Baby boomers are members of the larger-than-average generation, having been part of the “baby boom” that took place between 1946 and 1964.
Miami foreclosure lawyers know that everything about this generation has been big: Big dreams, big careers, big cars, big homes – all of which made for a big disaster when the housing bubble burst.
In fact, baby boomers were among those who have suffered the most in terms of loss of home equity, savings and retirement as a result of this recession. Although the recession is officially over, the repercussions are not. Many are still battling high mortgage rates and principals that don’t reflect their home’s actual value. Plus, they are looking at a reduced income and depleted savings accounts.
This has left them with less of a safety net than anticipated even as they begin hitting the doors to retirement. As a result, many are falling below the poverty line, struggling to stay afloat during a time in their lives when they should be enjoying the fruits of their many years of hard work.
A recent study by the AARP found that those over the age of 50 – especially those over the age of 75 – are facing foreclosure at a much higher rate than those in younger generations. They were more likely to have invested in a home or other property at the height of the bubble – only to see the value crumble.
The good news is there are avenues for relief (such as loan modifications) and your foreclosure defense attorney can help you find them.
A recent survey conducted by You Walk Away, a foreclosure analysis survey, discovered that among baby boomers:
- Almost 50 percent said they had used a large portion or all of their savings before they made the decision to walk away from their homes;
- Almost 70 percent said they were compelled to walk away because their property was not worth nearly what they owed;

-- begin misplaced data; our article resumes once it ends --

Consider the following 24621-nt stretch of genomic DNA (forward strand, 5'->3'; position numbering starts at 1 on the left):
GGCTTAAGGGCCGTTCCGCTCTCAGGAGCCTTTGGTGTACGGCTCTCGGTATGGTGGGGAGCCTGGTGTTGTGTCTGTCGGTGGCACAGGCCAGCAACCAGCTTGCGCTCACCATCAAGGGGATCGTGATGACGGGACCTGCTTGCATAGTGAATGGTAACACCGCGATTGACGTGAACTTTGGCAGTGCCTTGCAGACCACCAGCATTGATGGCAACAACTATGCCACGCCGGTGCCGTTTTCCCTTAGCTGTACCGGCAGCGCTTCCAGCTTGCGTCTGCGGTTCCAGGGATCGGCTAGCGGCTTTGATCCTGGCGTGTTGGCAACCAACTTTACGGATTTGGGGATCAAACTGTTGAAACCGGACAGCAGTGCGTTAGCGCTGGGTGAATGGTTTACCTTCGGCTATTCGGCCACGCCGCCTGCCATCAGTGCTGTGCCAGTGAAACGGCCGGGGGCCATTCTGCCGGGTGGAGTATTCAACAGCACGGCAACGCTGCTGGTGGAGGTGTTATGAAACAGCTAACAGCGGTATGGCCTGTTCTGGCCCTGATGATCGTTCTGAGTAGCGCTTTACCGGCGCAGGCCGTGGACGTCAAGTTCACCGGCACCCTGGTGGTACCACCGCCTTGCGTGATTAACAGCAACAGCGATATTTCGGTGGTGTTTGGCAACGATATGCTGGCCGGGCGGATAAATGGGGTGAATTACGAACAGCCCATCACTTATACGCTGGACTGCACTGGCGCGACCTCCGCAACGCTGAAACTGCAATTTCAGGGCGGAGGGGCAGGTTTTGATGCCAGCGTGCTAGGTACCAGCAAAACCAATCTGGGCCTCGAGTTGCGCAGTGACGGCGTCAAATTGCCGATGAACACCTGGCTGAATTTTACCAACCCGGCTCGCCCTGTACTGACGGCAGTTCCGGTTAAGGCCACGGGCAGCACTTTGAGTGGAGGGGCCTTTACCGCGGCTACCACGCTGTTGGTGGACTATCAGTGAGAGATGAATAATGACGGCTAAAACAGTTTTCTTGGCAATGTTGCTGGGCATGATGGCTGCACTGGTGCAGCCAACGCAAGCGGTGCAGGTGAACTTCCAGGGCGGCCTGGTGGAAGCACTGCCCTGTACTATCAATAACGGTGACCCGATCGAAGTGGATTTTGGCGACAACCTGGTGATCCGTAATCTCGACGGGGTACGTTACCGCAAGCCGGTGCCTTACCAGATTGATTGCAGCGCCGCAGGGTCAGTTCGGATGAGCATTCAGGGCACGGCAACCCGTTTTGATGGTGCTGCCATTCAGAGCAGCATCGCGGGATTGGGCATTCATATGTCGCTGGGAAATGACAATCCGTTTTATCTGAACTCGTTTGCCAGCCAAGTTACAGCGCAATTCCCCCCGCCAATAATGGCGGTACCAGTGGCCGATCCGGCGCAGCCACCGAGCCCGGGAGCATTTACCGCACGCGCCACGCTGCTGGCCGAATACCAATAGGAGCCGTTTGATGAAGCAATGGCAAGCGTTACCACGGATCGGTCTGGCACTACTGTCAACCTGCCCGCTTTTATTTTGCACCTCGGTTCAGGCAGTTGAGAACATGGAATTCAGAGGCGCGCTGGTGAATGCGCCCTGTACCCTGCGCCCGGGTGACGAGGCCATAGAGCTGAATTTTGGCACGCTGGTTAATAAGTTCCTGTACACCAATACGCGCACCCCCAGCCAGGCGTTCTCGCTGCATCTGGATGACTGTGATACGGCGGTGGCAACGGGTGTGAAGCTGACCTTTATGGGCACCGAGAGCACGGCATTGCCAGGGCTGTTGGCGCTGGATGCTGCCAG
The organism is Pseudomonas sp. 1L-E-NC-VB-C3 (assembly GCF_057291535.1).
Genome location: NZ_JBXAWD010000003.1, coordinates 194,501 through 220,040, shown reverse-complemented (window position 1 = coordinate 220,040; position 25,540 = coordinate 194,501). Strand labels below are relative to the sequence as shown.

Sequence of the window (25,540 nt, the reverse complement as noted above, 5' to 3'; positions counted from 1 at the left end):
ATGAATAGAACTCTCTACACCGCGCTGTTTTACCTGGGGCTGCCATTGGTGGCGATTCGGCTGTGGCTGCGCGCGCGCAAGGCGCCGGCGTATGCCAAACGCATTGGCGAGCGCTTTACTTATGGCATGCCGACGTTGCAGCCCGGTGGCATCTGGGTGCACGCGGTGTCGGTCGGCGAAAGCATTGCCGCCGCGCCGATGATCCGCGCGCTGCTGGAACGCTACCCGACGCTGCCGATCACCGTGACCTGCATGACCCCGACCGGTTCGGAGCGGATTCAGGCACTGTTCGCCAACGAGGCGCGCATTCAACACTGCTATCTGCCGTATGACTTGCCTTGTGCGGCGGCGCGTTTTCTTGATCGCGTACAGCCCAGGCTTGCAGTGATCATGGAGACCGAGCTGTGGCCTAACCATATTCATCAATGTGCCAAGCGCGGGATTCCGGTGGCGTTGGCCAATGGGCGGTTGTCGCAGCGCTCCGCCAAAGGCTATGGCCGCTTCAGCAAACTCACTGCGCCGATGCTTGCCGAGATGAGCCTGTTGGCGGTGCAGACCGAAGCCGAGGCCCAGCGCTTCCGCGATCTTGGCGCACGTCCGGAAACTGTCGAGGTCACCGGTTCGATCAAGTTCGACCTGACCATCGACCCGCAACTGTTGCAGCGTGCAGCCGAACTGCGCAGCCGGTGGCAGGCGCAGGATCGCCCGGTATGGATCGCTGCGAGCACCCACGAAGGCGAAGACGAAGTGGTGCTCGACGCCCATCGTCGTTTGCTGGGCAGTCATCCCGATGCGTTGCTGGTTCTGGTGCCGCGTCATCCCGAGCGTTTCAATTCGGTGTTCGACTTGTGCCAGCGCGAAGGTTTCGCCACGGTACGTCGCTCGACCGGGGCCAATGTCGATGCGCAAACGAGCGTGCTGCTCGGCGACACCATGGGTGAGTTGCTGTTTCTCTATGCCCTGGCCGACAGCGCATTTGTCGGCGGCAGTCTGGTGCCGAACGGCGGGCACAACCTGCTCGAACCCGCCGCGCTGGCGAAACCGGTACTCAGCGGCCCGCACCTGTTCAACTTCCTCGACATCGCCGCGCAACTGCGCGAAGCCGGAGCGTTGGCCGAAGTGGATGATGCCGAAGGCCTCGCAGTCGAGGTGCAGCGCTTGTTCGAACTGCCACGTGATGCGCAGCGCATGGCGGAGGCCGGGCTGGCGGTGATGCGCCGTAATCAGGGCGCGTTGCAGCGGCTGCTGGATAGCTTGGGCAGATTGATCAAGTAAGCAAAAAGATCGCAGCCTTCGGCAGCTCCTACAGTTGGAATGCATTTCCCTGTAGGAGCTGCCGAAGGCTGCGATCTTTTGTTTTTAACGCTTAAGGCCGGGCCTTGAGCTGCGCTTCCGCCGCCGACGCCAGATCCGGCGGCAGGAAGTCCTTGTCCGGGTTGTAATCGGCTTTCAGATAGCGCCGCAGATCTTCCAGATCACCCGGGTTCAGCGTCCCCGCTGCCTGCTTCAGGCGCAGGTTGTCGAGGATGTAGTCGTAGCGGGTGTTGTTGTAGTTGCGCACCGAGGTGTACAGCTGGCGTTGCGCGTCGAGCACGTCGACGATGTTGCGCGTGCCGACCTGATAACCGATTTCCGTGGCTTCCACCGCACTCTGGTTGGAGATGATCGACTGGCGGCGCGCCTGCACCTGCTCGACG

- More than 50 percent who stayed said they would have walked away if they were 20 years younger;
- About 30 percent said their impending retirement was a factor in their decision to leave their homes;
- About a quarter said they tapped into their retirement accounts in order to help cover the difference on their mortgage payments – a mistake that’s haunting them now.
- Two-thirds said they struggled with whether walking away was the right thing to do.
These are some troubling results, but what is important to know is that walking away isn’t your only option if you can no longer afford your mortgage. A foreclosure defense attorney can help you negotiate a principal reduction on your loan that can make your payments manageable.
There are also avenues provided by the Making Home Affordable Program that can help you. If loan modifications aren’t an option, you may be able to apply for up to $3,000 in relocation assistance while your home goes through the short sale process. If you are unemployed or deeply underwater on your home, there are the Home Affordable Unemployment Program or the Housing Finance Agency Innovation Fund for the Hardest Hit Housing Markets. With these you may apply for a forbearance on your payments or mortgage assistance.
There are more alternatives, and Miami foreclosure attorneys can help you explore all of your options.
If you’re battling foreclosure in Miami or the surrounding areas contact Jacobs Keeley for a confidential appointment to discuss your rights. Call (305) 358-7991.
Baby Boomers and Strategic Defaults – a Demographic Study: Why Did People Walk Away? Did They Struggle With Morality? Would they Recommend Walking Away to Others? By Mike “Mish” Shedlock, Global Economic Analysis Blog